I am setting up antilag and I have no ability to do an ignition cut. So to emulate an ignition cut I am setting ignition timing extremely negative to induce a misfire.

Where would the valve exotherm temperature peak? 0, -45, -90 degrees timing?

I'm imagining if you set it too late and the exhaust valve is closing and you ignite the fuel, it will cause a very hot edge on the valve. But if you ignite it even later most of the fuel should be out of the cylinder already, so you will only get a very small amount burning as it passes the valve edge. This will obviously depend on valve/cam timing, but I'm after a general answer.

Thoughts? Edit: By -90 degrees timing, I am referring to 90 degrees AFTER TDC. Eg on the down stroke of the combustion cycle.

  • What do you mean by "negative timing"? Timing is expressed as either before, or after, TDC.
    – Solar Mike
    May 2, 2019 at 7:05
  • I normally refer to ignition timing as "ignition timing advance". Eg degrees before TDC. So a negative value would be degrees after TDC. Eg -90 would fire 90 degrees after TDC.
    – rollsch
    May 2, 2019 at 8:38
  • So TDC + 90 is now negative? The negative is usually taken as the anticlockwise values ie TDC - 90 is 90 degrees before...
    – Solar Mike
    May 2, 2019 at 8:46
  • Every single manufacturer refers to timing as timing advance that I am aware of. Eg if you run 40 degrees timing advance you fire the ignition 40 degrees before TDC. Every single software package I've used that has timing maps uses negative numbers to indicate degrees after TDC. I can show you 10+ software packages that do this if you want. Do you have any comment on the exotherm temperature?
    – rollsch
    May 2, 2019 at 9:05

1 Answer 1


If you want to simulate ignition cut, you could run at + (or -) 180 (plus or minus your normal advance) so you'd fire the spark when the cylinder was at the top of it's exhaust stroke before the inlet valve re-opens (this is where the Alfa twin-spark competition cars run their secondary spark as any fuel remnants will be burned here). Of course that's assuming you aren't running a wasted spark setup because if you are, you're already effectively firing the spark at this time.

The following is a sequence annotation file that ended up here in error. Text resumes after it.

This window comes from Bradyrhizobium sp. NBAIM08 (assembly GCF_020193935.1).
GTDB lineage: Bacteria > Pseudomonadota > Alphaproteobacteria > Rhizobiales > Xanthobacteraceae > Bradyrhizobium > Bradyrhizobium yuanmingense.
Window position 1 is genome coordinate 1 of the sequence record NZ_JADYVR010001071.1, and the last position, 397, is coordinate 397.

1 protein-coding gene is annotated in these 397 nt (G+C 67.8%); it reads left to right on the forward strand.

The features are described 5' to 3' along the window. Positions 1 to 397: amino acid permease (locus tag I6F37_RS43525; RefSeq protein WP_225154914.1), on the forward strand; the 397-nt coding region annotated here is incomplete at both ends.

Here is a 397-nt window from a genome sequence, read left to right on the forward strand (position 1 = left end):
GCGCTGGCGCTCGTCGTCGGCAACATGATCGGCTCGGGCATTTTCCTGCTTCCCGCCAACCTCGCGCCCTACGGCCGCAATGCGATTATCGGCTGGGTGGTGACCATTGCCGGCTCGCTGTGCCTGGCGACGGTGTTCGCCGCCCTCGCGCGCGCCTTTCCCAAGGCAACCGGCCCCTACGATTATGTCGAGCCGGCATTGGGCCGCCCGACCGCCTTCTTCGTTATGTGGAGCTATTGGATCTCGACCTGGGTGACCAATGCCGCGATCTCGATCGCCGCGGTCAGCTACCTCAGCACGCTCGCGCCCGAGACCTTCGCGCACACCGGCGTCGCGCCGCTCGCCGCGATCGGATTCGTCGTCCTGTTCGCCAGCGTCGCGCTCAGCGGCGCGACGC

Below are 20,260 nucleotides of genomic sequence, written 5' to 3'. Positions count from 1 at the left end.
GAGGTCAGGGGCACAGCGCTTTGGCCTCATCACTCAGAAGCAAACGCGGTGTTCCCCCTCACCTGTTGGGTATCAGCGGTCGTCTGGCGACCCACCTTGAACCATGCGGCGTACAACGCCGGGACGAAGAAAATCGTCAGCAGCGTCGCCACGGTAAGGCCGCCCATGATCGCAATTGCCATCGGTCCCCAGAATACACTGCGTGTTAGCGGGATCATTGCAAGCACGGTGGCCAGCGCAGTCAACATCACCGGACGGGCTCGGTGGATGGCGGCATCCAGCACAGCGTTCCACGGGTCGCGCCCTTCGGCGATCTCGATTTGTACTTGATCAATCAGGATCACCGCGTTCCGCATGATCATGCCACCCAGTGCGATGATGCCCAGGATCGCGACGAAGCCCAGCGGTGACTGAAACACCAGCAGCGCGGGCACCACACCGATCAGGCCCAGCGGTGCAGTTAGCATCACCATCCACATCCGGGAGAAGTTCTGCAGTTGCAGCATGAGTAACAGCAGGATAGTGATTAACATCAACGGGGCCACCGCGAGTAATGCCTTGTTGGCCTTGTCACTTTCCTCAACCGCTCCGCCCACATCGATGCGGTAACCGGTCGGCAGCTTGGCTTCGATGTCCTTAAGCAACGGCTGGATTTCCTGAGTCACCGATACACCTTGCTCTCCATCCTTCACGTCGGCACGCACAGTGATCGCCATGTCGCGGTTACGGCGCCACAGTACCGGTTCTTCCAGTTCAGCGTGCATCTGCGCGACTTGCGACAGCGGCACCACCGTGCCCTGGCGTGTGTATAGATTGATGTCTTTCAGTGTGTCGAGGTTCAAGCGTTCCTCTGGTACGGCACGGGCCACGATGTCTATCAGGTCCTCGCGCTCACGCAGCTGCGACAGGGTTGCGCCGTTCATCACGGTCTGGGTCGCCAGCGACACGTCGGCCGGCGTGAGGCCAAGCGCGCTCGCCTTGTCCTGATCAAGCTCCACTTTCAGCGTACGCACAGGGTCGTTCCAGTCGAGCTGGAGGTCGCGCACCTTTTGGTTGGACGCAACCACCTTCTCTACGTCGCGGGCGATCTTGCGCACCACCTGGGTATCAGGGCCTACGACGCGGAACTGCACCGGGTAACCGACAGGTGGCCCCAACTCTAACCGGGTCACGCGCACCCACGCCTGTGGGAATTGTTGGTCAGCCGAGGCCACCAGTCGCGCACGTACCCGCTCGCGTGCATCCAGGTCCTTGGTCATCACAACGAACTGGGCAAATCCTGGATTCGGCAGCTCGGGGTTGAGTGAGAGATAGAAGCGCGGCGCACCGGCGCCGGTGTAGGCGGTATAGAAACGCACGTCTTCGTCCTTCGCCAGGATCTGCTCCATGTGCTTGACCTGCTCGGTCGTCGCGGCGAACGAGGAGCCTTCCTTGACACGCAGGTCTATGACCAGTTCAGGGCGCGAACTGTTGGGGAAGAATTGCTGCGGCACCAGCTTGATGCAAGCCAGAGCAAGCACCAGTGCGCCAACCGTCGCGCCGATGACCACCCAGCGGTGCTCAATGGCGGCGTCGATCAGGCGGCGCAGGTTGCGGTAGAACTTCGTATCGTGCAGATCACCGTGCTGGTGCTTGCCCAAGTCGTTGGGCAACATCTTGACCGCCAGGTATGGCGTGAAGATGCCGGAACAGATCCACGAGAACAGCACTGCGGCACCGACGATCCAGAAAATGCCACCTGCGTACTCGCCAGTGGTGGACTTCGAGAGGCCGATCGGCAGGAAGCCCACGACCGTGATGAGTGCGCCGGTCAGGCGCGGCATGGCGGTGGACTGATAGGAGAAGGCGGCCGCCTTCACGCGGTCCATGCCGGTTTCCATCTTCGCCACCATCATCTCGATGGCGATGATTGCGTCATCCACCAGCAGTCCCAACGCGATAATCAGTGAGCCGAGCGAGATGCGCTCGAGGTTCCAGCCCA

However, in order to implement anti-lag, surely all you want to do is fire your spark late (i.e. when the exhaust valve is open to ignite fuel in the exhaust system). I don't know what type of ignition system you're running but surely a relay to make the LT side live could be used to cut the ignition by simply switching off the power to the relay when you don't want the plugs to fire?

Very high temperatures are a byproduct of this type of anti-lag implementation I'm afraid. Use sodium filled exhaust valves, ceramic coat as much as you can and make sure your system suspends anti-lag when the coolant begins to boil.

  • Merlin engines used sodium filled valves...
    – Solar Mike
    May 2, 2019 at 10:09
  • Lancia used sodium filled valves on their Integrale WRC (and 16v road) cars. They're about five times the price of standard valves. It's one of the only differences between the Thema 16v Turbo and Delta 16v Turbo engine. May 2, 2019 at 10:13
  • So, depending on the engine, the OP may have to provide better head cooling as well...
    – Solar Mike
    May 2, 2019 at 10:15
  • Absolutely, I'd suggest as much as possible to take head away. Bigger oil cooler, alloy finned sump, alloy finned rocker cover, cut a slat in the bonnet near the windscreen, incant the trailing edge of the bonnet upwards, etc, etc. May 2, 2019 at 10:19
  • This is only used to spool a turbo off the line. So its under load and for a few seconds at most. By firing the ignition very late I was hoping we would avoid killing the valves as the fuel would combust in the turbine opposed to on the edge of the valve.
    – rollsch
    May 3, 2019 at 0:05

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